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Meet the Cheapest Stock on the TSX

In today’s financial world, growth stocks get most of the attention. Investors eye the huge gains that can come from high-flying stocks, and the media rewards such stocks a disproportionate amount of coverage.

In this environment, it can seem like value investing has gone out of style. And yet it’s worth noting that the wealthiest money manager of all time, Warren Buffett, is an adherent of that philosophy. According to finance professor George Athanassakos, value investors and value funds beat the market 60% of the time. This makes value investing one of the most successful investing philosophies — despite being comparatively unpopular today.

Enter Cascades (TSX:CAS). It’s a little-known company that manufactures paper products like cardboard, toilet paper, and paper towels. While Cascades’s products are popular with consumers, the stock is not so well known among investors. But it should be. As one of the lowest-priced stocks on the TSX, it has a valuation that would make Ben Graham salivate. I’m going to outline the case for the stock — starting with the valuation.

“Impossibly” cheap

Cascades stock is priced extremely low by several key metrics. It has an unbelievable trailing P/E ratio of 3.71 and PEG ratio of 0.33.

Discounts this deep tend to raise questions about the performance of the underlying company. But Cascades’s financial performance is actually rather healthy. The company has a return on equity (ROE) of 29.33% — an extremely strong number. ROE is a favoured metric of many value investors, because it indicates that the company delivers solid profit per dollar of shareholder equity.

The company is also seeing solid revenue growth of about 9% year over year — although net income is down. In Q2 of 2018, the company posted record sales of $1.17 billion.

Growing through acquisitions

To support future growth, Cascades has been pursuing aggressive acquisitions. In July, the company purchased a newsprint mill in Bear Island, Virginia, for $34 million in cash. The intent of the acquisition was to reconfigure the newsprint paper machine on the site to produce high-quality recycled linerboard. In 2017, the company acquired a number of containerboard packaging plants in Ontario and increased its ownership stake in Greenpac Mill LLC. These and other acquisitions will help support the company’s core operations and deliver value to shareholders.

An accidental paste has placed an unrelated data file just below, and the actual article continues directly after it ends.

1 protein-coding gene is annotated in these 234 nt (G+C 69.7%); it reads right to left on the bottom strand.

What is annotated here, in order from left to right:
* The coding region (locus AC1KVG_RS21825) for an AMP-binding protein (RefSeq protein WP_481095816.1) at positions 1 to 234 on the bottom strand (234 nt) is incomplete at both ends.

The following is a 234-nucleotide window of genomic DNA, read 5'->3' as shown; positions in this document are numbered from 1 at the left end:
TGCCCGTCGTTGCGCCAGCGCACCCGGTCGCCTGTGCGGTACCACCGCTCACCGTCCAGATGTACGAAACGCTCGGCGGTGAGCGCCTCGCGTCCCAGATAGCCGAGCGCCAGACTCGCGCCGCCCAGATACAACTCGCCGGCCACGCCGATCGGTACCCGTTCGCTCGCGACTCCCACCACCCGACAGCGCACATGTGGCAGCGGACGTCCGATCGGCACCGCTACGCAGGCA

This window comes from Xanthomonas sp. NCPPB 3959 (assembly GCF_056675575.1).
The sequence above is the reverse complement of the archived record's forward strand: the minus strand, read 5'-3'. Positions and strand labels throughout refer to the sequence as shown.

An income play

One final thing bears mentioning:

Cascades stock pays a small dividend of $0.16 per share. At the time of this writing, that gives a yield of 1.27%. While this is not the juiciest dividend you’ll find, it’s an attractive feature to have in a bargain stock. Value investors and dividend investors both tend to invest for the long term, and the presence of a dividend in a low-priced stock like this adds an extra incentive for “buy and hold” investors to buy up shares.

All in all, Cascades is a solid value stock for any long-term-minded investor — a worthy pick for your RRSP or TSFA.

This article represents the opinion of the writer, who may disagree with the “official” recommendation position of a Motley Fool premium service or advisor. We’re Motley! Questioning an investing thesis — even one of our own — helps us all think critically about investing and make decisions that help us become smarter, happier, and richer, so we sometimes publish articles that may not be in line with recommendations, rankings or other content.

Fool contributor Andrew Button has no position in any of the stocks mentioned.

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